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Innovative toilets flush away disease, not water

Perhaps it's somehow easier to talk about infectious disease than toilets. But the unfortunate truth is that more children die every year from illnesses caused by poor water and sanitation than from HIV/AIDS, tuberculosis and malaria combined...

August 24, 2009 — Lynne Peeples

Chevron plans to pump oil with solar power

Chevron will tap sunlight to help it get more oil out of the ground in California. The company will partner with BrightSource Energy—a solar start-up that Chevron helps fund—to develop 29 megawatts of thermal power from the sun's rays...

August 24, 2009 — David Biello

Very old and very young are quicker than many assume

Humans have long enjoyed crowing about their intellectual superiority in the animal kingdom. But just as some studies—of tool-wielding birds and language-discerning rodents—have begun to chip away at our cognitive place in the sun, others have set their sights on two human groups whose intelligence might have been underestimated—the very young and the very old...

August 21, 2009 — Katherine Harmon

Deadly dangers of medical helicopters

Although they have saved thousands of lives, the medical choppers that rescue and transport patients have also claimed the lives of hundreds of crew members in the past 29 years.

August 21, 2009 — Katherine Harmon

Caster Semenya and the issue of gender ambiguity

The controversy over South African athlete Caster Semenya's gender has given the public a view into the complexities of gender. At first blush, the issue should be fairly straightforward: a person is either a male (with an X and a Y chromosome) or a female (with two X chromosomes)...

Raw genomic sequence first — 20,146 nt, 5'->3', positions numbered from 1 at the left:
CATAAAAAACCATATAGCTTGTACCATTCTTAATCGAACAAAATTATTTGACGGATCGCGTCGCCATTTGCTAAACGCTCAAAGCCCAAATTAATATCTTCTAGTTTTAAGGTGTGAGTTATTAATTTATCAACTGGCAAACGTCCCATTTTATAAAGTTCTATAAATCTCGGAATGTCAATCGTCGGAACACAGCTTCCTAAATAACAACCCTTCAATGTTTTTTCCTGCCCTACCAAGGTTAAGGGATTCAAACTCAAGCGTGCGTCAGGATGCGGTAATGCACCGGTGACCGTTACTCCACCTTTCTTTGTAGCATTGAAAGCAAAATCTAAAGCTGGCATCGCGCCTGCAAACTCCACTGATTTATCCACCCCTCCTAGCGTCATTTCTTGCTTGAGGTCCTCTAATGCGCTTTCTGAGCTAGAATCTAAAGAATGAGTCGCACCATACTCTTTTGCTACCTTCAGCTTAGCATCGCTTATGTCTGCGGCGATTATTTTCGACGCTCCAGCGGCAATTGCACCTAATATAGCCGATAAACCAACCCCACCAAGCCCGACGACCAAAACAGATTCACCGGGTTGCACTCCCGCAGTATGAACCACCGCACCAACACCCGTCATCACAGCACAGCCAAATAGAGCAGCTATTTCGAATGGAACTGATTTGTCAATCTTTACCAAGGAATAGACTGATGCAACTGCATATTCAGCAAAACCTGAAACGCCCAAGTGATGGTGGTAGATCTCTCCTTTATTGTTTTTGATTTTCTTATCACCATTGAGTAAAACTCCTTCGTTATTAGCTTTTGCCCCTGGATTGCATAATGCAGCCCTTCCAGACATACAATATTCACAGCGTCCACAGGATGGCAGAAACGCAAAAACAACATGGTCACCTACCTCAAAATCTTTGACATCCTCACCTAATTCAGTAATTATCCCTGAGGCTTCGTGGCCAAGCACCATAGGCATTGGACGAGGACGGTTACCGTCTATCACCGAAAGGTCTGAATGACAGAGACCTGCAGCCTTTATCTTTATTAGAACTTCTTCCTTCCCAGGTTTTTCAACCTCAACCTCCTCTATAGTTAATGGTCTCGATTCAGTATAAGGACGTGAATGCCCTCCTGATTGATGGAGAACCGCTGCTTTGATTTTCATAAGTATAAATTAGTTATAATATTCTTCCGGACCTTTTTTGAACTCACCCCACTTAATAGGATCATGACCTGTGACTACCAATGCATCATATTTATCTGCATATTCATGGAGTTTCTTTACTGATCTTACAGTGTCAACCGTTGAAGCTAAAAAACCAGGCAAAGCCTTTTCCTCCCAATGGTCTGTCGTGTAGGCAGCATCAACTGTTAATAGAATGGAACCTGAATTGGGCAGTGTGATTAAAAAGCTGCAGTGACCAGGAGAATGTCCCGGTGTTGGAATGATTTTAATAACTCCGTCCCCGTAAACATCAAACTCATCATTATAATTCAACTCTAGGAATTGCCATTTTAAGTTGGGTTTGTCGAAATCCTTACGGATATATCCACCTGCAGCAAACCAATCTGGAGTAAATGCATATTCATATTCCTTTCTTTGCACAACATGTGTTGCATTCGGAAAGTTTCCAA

August 21, 2009 — Larry Greenemeier

Bat Killer: White-Nose Syndrome [Video]

Since it was first observed in New York in 2006, a bat-killing infection known as white-nose syndrome has spread across the eastern seaboard. More than a million bats of six different species have perished so far and infected caverns continue to be discovered...

August 21, 2009 — David Biello

Synthetic biology advance: Genome transferred between two bacteria via yeast

Microbes can be resistant to genetic engineering. There's simply not enough DNA in some of them to permit significant alteration. But by building a bacterial genome inside yeast—a more complex and information-rich eukaryote that is one of mankind's oldest genetic engineering projects—scientists have successfully created new, synthetic bacterial strains, according to a paper published today in Science...

August 20, 2009 — David Biello

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